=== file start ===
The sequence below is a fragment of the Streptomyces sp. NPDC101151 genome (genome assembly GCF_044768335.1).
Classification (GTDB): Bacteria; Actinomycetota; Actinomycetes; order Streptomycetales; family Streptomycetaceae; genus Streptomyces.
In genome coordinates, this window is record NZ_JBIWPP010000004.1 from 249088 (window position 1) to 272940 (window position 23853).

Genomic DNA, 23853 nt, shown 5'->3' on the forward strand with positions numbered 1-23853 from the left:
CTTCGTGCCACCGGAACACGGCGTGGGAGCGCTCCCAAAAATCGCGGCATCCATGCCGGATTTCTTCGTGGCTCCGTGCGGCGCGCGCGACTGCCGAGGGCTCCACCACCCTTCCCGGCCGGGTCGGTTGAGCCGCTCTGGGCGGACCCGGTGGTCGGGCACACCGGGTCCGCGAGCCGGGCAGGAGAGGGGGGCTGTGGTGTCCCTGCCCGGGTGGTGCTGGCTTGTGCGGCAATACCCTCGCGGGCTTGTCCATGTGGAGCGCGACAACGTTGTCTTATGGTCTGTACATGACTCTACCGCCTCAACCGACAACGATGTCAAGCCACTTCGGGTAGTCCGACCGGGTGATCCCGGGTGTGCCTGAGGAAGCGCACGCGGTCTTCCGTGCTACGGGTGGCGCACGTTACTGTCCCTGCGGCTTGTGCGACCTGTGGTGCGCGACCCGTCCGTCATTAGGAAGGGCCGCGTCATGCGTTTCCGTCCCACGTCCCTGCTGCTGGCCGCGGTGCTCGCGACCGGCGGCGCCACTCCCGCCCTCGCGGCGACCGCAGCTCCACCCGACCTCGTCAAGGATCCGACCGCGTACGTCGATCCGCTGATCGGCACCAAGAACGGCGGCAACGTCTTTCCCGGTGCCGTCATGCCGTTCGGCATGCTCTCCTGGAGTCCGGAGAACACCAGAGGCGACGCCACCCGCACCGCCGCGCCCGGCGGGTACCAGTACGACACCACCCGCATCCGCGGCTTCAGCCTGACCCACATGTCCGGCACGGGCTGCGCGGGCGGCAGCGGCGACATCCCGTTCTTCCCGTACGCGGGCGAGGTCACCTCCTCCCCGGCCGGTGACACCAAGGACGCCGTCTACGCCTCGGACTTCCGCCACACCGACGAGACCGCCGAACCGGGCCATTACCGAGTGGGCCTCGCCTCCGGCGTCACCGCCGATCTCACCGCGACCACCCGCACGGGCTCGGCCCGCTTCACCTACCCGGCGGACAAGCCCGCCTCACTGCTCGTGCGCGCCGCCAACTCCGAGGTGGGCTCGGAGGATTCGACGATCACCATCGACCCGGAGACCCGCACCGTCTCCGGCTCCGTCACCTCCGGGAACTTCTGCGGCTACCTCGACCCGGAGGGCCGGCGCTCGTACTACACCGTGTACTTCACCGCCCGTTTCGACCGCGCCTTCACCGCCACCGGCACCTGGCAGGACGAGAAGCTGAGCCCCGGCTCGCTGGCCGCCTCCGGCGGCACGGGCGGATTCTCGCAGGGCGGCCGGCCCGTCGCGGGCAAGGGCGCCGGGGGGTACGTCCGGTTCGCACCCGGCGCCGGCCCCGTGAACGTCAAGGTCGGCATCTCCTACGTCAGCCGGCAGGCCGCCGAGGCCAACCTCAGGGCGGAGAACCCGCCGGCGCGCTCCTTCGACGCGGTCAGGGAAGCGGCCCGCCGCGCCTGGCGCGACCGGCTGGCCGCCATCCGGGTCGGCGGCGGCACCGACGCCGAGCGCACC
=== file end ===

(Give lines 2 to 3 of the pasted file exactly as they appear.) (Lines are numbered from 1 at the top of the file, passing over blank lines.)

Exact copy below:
Classification (GTDB): Bacteria; Actinomycetota; Actinomycetes; order Streptomycetales; family Streptomycetaceae; genus Streptomyces.
In genome coordinates, this window is record NZ_JBIWPP010000004.1 from 249088 (window position 1) to 272940 (window position 23853).